In spite of its royal association, the corgi has been struggling in popularity. With puppy registrations finally on the rise, Matthew Dennison celebrates this lively, faithful breed that devotees insist won’t, in fact, be snapping at your heels.
Of all the dogs on the Kennel Club’s (KC) Vulnerable Native Breeds list, none has the celebrity endorsement of the Pembroke Welsh corgi. These handsome, busy little dogs have been the favourite breed of The Queen for more than eight decades. It was in 1933 that her father presented his family with chestnut-coated Dookie, acquired from a breeder in Surrey, then, 11 years later, on her 18th birthday, the then Princess Elizabeth received a corgi of her own, eventually called Susan. More than 70 years later, both The Queen’s remaining corgis, Willow and Holly, are Susan’s descendants, a canine bloodline spanning 14 generations.
The royal imprimatur has not guaranteed the long-term safety of this ancient Welsh breed. The KC’s Vulnerable Native Breeds list records British breeds whose puppy registrations fall below 300 puppies a year; the At Watch list records breeds registering fewer than 500 puppies annually. Last year, the red-coated Pembroke corgi successfully moved up to the At Watch list, after increasing its puppy registrations to 366.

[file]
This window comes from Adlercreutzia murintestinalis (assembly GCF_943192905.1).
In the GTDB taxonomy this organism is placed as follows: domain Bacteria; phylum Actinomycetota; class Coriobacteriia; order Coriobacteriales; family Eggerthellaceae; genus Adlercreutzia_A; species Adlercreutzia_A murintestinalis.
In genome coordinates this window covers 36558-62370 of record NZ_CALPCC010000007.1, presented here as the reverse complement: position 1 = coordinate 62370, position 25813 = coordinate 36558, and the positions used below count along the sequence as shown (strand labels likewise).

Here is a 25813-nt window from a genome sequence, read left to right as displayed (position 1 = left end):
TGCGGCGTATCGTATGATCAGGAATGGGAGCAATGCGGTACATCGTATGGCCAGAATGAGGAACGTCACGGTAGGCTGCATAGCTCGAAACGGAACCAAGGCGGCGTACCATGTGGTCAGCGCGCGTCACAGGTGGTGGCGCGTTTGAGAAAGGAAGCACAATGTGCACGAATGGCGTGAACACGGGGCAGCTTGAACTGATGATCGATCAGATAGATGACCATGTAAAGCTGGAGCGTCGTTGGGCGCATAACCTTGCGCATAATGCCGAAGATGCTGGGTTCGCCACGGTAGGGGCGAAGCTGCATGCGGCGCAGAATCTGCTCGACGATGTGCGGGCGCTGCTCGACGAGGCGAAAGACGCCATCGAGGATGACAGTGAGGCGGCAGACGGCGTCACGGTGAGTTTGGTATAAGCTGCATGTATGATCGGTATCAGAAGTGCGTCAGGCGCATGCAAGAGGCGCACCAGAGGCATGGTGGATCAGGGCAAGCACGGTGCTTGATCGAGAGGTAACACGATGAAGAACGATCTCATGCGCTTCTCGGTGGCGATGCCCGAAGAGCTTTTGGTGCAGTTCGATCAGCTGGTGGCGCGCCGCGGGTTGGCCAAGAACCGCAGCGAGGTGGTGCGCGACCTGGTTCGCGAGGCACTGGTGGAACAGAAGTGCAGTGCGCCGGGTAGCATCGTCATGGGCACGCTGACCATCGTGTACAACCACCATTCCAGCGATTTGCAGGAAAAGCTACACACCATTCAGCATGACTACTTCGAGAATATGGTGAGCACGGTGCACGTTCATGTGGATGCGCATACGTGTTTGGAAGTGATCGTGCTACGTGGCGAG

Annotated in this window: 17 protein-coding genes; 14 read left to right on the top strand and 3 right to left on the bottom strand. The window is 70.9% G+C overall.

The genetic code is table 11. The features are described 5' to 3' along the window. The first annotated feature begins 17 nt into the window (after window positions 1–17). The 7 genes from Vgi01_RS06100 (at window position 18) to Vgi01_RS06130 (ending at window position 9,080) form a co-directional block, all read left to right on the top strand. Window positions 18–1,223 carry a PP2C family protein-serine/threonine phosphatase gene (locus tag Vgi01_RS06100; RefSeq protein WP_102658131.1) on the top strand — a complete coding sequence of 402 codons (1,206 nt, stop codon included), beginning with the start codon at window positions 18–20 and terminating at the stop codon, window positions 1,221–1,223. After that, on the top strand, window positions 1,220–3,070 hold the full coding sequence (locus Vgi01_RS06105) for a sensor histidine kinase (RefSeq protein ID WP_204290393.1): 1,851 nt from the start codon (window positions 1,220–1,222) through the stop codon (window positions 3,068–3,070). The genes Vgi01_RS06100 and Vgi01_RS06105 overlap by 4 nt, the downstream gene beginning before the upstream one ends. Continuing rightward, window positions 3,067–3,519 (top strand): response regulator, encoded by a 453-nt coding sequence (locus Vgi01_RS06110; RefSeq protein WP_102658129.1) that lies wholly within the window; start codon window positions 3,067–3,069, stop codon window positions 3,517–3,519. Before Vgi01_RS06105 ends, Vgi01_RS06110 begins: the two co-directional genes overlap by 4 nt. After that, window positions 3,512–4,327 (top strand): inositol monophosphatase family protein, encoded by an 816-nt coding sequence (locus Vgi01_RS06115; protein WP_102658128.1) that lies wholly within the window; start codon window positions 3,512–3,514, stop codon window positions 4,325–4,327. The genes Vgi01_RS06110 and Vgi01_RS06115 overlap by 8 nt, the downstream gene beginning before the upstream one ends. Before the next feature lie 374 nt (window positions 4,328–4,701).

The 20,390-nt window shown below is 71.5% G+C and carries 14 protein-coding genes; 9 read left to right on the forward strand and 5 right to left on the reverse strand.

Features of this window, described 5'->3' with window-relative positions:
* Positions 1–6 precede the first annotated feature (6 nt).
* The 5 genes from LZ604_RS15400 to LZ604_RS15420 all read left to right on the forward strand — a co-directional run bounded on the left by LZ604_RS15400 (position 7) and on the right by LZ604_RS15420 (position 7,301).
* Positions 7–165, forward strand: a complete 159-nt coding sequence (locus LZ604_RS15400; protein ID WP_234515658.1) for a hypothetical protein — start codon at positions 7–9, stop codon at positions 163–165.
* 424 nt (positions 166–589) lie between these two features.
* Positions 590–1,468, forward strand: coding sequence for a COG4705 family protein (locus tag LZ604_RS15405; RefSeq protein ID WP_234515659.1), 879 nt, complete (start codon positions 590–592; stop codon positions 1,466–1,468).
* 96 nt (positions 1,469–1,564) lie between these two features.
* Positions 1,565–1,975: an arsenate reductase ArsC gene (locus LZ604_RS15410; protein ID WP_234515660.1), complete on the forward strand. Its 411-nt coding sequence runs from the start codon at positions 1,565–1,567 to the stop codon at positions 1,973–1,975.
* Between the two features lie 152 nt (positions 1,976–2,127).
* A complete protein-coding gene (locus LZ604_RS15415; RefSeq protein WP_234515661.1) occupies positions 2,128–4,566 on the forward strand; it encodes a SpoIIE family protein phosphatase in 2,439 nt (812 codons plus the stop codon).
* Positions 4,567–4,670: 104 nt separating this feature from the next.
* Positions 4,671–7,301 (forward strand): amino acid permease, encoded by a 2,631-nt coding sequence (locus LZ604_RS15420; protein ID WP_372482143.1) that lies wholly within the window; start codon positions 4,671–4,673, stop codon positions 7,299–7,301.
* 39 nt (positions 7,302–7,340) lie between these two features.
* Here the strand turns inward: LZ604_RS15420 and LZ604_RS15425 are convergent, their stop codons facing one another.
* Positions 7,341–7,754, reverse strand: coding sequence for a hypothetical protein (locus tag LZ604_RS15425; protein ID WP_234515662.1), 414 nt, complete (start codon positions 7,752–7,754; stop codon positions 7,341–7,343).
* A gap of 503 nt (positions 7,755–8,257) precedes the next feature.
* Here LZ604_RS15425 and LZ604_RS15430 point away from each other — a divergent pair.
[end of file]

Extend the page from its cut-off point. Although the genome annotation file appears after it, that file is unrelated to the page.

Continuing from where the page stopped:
Its cousin, the Cardigan corgi, whose coat is typically any colour but red, registered only 124 puppies in 2015 and remains among our most endangered breeds. These troubling statistics are a source of considerable concern for corgi owners and breeders.
‘Corgis are very loyal and very intelligent,’ owner Lucy Badham-Thornhill tells me. Mrs Badham-Thornhill acquired her first Pembroke corgi at the age of 11; she became the inseparable companion of her adolescence. following her marriage, ‘there was only one breed to be considered’ and Mrs Badham-Thornhill’s corgis Millie and Mole, who are mother and daughter, are the third and fourth generation of her current bloodline.
‘I admire corgis because they’re sensible: they know when things matter. And I believe that they can be trained to do almost anything. They have incredible stamina and strong personalities, but they have neither the hound stubbornness nor the terrier hysteria.’
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